Tower of Silence
Where dead people go to be pecked to death by vultures
Yazd has a very precise claim to fame - the oldest continually inhabited place in the world. Folks have been hanging around here for more than 3000 years, though the actual city of Yazd eventuated only 1900 years ago. Given its in the middle of the desert and near one of the hottest places on earth, one wonders why they didn't run away to the pleasant ski resorts of Northern Iran. Instead, they've spent the last 3000 years coming up with some ingenious ways for keeping cool. But more of that later in this entry.
Our day started with a short drive from Zein-o-din caravanserai to Yazd. We were bummed and depressed as we had been hoping to spend the prior night star gazing with a telescope in the light-pollution-devoid desert. However the thick clouds had other plans and obscured the night sky. And just to really emphasize their contempt, they decided to spew forth rain today. It never rains in Yazd. Ever. So I guess we were kind of lucky to witness a rarity ... at least that's the positive spin we tried to put on it. The skies decided to relent though and so by mid morning as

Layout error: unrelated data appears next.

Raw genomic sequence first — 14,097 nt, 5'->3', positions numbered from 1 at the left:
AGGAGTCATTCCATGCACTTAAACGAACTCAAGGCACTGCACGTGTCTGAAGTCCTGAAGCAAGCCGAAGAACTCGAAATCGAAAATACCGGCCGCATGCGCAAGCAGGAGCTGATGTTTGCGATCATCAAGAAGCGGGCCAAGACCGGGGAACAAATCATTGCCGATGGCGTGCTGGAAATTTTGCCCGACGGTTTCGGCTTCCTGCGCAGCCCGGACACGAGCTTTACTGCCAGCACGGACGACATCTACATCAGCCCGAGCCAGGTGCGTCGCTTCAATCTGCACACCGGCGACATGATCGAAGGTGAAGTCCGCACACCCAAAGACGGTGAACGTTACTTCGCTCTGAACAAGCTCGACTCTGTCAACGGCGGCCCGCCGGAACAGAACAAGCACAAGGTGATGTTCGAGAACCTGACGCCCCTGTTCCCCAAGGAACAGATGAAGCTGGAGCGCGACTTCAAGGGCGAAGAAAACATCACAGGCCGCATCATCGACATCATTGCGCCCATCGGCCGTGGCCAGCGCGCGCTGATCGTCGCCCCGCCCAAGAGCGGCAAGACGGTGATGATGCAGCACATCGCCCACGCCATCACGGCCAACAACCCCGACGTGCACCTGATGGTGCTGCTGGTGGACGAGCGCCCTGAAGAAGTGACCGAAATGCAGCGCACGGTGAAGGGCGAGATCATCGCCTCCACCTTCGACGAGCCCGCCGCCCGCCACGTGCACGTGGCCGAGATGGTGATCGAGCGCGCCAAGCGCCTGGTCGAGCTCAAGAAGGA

Tower of Silence
The pit that they throw the bones into and then dissolve with acid. No chance for ashes to ashes and dust to dust for the dead Zoroastrian.
we pulled into Yazd, we had beautiful blue skies. If this carried on, then we were hoping to be able to star gaze tonight.